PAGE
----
The beauty of open source programming is that there are a lot of code libraries available to software application developers, obviously.
Some would call it a ‘goldmine’ of open source code.
Some would call it a ‘confusing mix’ of poorly categorised and classified resources
Sourcegraph aims to answer the challenge here with a search engine and code browser designed to help developers find the code they need.
The product ‘semantically indexes’ all the open source code available on the web.
Sourcegraph is a code search engine that lets the user search across hundreds of thousands of libraries and browse code in the same way you can do in a good IDE.
Software application developers can can search for code by:
They can then click on fully linked code to read docs, definitions and find usage examples.
All these actions can be performed in the web browser, without having to configure any editor plugin.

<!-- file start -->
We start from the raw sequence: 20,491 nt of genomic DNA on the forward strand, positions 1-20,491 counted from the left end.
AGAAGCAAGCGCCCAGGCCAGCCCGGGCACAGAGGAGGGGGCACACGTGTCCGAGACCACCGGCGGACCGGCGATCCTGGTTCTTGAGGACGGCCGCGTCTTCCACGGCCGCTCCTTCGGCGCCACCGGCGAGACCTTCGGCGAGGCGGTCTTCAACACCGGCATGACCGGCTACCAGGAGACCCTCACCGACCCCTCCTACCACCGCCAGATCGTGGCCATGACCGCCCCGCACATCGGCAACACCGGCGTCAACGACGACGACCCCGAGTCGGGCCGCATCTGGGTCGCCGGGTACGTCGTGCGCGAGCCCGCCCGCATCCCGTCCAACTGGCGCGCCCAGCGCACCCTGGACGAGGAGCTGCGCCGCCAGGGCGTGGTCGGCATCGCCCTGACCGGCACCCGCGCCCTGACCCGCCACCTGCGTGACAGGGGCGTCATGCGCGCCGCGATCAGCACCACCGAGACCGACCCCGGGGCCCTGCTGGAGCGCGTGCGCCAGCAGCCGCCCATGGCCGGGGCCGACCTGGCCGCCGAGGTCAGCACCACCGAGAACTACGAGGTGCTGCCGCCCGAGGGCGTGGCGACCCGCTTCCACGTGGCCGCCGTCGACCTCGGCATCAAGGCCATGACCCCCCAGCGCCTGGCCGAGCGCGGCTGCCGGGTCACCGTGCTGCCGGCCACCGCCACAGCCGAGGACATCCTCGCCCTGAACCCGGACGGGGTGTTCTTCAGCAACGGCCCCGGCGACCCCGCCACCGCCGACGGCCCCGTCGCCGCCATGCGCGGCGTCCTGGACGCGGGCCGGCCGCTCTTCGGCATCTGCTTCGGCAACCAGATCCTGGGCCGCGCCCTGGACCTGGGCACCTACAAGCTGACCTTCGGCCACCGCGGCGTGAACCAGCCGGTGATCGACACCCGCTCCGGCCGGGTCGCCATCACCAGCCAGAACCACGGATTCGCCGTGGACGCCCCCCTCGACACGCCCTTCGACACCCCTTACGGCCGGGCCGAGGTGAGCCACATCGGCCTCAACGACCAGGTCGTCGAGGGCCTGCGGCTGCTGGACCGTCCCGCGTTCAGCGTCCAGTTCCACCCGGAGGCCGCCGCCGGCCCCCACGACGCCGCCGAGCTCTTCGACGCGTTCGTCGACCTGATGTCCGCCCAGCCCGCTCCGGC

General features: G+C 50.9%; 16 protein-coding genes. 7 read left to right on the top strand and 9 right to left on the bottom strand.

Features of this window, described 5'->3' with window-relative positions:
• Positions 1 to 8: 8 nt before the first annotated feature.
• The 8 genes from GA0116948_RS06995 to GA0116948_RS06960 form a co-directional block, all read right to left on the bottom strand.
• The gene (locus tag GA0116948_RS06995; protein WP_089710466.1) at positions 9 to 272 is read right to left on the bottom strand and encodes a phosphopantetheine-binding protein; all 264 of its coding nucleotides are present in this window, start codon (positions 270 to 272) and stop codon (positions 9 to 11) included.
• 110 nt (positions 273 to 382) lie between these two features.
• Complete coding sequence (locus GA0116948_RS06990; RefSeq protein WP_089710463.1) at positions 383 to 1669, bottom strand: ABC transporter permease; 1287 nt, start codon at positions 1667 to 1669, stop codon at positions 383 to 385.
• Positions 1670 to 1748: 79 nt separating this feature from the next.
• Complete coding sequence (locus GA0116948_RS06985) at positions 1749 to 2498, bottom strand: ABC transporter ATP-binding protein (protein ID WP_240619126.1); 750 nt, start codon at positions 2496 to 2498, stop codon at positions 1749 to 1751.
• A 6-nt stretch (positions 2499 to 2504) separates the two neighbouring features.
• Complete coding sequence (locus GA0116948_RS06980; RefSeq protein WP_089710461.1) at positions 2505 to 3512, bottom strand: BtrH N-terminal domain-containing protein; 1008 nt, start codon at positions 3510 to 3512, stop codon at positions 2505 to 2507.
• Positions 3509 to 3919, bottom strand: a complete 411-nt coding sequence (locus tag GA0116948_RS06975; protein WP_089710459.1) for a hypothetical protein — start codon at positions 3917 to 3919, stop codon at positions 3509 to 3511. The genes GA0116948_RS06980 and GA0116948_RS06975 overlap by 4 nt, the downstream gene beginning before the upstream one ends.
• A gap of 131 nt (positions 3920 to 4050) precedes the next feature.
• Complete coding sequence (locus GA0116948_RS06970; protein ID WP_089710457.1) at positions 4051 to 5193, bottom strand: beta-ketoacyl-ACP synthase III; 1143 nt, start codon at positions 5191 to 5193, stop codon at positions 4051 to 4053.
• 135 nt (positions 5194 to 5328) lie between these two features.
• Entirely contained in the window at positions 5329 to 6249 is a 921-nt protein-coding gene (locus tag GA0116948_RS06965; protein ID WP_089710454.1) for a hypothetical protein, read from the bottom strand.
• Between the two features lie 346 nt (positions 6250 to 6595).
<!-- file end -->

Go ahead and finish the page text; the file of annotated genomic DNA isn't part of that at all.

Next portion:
According to opensource.com, “If you’re an author of an open source project or library, you should enable your repository on Sourcegraph. Enabling your repositories tells Sourcegraph to analyze and index your code so that contributors and users of your libraries can search and browse the code on Sourcegraph. These features can help your users save hours by letting them quickly find and understand pieces of code. A single good usage example can be worth a thousand words of documentation. Enabling repositories is free and always will be for open source.”
Sign in with a GitHub account. Signing in is optional, but it helps find all a developer’s attributable open-source code.
(Out of respect for people’s privacy, the team only shows an obfuscated email address when attributing code to people who have not yet signed in to Sourcegraph.)
Sourcegraph does not request any of your private data.